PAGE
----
There have been calls for reform to political advertising after reports found upto 90 per cent of ads paid for by Boris Johnson's Tory party contained misleading claims.
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First Draft, a non-profit organisation debunking misinformation – looked at ads promoted by UK political parties on Facebook in the first four days of December.
It said 88 per cent of claims made by Conservative ads were disputed by the independent fact-checking agency Full Fact.
First Draft said it could find no misleading Facebook ads from Labour in the same time frame.
Boris Johnson has been repeatedly accused of misleading voters, with the Tory party's official press account even attempting to brand itself as an independent fact checker.
Another campaign group, the Coalition for Reform in Political Advertising, say ads should be legally required to be fact-checked.
Catherine Stihler, chief executive of the Open Knowledge Foundation supported the call for reform: “This report shows that widespread disinformation has blighted this election campaign, and all main parties have been found guilty.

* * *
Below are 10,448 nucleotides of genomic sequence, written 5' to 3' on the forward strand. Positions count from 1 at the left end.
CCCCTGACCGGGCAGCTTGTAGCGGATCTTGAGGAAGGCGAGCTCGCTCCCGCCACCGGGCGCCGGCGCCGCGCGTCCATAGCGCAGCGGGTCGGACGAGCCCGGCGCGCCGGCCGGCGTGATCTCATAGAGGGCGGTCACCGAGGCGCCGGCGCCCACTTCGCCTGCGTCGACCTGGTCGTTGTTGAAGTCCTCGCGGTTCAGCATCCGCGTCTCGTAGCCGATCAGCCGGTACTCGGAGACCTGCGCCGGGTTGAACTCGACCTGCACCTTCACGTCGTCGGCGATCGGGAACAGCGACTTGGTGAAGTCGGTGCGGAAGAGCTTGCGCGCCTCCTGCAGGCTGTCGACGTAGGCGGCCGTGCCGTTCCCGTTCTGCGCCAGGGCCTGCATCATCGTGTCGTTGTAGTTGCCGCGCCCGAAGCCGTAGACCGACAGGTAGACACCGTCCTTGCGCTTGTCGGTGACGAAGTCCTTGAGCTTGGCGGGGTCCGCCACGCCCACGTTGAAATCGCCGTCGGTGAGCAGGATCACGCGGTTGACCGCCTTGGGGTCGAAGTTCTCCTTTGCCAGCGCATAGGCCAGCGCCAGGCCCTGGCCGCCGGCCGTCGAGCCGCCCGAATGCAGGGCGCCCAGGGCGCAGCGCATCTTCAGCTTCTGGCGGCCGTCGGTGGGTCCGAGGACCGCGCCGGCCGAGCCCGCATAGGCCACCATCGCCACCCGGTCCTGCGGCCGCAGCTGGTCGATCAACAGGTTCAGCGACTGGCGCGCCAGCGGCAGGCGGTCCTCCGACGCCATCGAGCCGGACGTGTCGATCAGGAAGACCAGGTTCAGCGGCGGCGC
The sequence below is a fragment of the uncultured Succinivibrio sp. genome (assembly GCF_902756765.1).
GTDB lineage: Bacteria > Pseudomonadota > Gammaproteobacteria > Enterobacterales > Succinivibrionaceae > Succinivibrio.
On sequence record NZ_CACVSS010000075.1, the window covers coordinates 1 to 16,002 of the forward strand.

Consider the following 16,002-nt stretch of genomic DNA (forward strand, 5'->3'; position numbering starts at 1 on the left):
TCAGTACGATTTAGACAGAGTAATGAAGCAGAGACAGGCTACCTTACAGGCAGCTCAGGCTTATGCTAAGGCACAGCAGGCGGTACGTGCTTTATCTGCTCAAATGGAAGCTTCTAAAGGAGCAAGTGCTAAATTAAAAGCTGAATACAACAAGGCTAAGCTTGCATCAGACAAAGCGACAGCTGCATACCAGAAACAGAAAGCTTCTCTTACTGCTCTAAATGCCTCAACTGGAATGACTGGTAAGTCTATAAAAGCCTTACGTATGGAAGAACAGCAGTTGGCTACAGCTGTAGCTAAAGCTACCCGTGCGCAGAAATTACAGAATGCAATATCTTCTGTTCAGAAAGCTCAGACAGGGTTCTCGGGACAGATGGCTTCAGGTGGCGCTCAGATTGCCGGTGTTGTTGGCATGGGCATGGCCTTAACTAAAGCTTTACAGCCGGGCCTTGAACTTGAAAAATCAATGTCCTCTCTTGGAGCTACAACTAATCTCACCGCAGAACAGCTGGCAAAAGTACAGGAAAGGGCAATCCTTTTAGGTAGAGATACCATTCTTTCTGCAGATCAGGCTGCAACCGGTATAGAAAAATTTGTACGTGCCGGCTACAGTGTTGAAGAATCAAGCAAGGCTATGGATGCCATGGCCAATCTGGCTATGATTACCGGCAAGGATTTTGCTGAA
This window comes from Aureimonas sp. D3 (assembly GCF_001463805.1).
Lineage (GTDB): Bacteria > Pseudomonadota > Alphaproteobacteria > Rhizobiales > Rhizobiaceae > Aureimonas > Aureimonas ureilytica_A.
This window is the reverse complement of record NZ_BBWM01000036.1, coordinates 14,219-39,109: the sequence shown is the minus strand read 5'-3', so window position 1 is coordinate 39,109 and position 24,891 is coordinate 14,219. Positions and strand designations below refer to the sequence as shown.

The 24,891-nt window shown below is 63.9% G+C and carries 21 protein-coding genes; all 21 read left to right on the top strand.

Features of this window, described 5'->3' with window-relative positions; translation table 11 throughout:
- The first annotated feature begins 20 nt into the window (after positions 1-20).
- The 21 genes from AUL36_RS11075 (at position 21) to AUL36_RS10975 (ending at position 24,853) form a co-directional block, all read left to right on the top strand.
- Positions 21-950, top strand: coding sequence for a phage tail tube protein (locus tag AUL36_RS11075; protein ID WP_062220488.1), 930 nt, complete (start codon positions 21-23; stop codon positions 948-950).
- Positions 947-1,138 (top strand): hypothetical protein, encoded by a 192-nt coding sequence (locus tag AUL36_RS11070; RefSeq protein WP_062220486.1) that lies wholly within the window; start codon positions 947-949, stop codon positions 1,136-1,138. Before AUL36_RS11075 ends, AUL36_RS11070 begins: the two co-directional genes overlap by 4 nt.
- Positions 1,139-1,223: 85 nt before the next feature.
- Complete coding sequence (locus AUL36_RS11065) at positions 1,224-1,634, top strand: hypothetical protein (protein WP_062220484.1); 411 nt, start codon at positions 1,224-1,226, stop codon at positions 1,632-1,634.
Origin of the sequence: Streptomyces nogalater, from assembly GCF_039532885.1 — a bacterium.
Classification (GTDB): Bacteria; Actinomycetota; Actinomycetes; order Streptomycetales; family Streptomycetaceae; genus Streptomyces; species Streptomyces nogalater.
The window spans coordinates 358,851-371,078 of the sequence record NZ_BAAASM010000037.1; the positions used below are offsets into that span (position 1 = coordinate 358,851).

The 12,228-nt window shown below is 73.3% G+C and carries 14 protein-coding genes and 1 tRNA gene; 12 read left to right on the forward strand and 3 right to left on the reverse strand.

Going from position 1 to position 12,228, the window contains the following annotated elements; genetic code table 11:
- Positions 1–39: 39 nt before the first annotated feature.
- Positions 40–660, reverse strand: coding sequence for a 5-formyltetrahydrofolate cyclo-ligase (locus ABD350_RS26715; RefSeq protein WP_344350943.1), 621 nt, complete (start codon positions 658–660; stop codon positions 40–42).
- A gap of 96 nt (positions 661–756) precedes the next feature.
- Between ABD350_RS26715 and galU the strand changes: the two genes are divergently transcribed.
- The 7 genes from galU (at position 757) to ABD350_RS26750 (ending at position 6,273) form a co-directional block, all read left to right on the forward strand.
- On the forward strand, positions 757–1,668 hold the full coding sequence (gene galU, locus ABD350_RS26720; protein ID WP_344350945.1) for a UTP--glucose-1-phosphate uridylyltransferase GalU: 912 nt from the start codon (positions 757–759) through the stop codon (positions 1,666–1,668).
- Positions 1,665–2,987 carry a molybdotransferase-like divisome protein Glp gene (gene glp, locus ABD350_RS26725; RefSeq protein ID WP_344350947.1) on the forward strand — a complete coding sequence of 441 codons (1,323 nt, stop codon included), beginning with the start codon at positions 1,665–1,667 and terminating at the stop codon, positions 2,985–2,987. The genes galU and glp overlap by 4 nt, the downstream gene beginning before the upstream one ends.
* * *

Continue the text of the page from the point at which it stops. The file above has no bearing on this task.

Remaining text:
“Twitter’s recent decision to ban political adverts was a welcome step, but it was disappointing that Facebook failed to introduce a temporary ban on political ads.
“However, ultimately the long-term solution to this does not involve self-regulation. The only way to build a fair, free and open digital future in the UK and across the world is to update analogue electoral laws for the digital age.
“This must be urgently addressed by the next UK Government.
“But a crackdown on paid-for adverts alone can’t stop the spread of false information – it requires parties and politicians to stop playing fast and loose with the truth. The way forward for our politics is to resuscitate the three foundations of tolerance, facts and ideas.”
Image: The foreign office